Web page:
The Canadian government recently announced that it will spend $73 million to create 10,000 work placement opportunities for students in STEM fields, the Toronto Star reported.
Under the program, the government will partner with participating companies and pay 50 per cent of a student's wages in the placement, up to $5,000, the source explained. It will pay 70 per cent of wages, up to $7,000, for "underrepresented groups" and first-year students.
"This is really around incenting [sic] employers to take on students and then having that fringe benefit of them saying, 'I've invested some time in this person, this could be a real asset to me to hire this person,'" said Minister of Employment, Workforce Development and Labour Patty Hajdu. "We think it's a really effective way of playing matchmaker, if you will."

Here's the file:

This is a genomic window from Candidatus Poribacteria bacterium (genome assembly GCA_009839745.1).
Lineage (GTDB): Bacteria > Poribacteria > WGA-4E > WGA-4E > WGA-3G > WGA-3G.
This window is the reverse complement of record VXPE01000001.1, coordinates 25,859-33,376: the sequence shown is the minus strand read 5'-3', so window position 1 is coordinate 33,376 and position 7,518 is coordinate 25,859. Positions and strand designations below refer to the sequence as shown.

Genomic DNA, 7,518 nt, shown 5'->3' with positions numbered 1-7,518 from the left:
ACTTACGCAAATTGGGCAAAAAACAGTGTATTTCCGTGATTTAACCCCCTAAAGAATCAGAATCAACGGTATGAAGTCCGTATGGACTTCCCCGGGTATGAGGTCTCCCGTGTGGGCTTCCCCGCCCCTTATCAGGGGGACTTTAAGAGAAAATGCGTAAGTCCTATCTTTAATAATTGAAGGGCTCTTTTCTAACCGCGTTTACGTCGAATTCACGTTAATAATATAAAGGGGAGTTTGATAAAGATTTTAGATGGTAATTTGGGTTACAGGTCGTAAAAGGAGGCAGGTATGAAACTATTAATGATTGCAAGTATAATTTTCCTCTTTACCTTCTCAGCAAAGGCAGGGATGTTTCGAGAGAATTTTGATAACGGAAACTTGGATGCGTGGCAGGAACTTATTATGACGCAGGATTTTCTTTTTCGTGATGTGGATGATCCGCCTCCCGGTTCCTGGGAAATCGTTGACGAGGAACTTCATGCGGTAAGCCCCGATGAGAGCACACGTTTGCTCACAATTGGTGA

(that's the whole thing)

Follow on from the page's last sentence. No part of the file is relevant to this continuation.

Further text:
The program is hoped to minimize skill gaps and ease an "epidemic of youth underemployment," according to The Globe and Mail, which cited a study from the Ontario Society of Professional Engineers which found that a quarter to a third of recently trained engineering graduates in the country have jobs that do not require an engineering degree from university.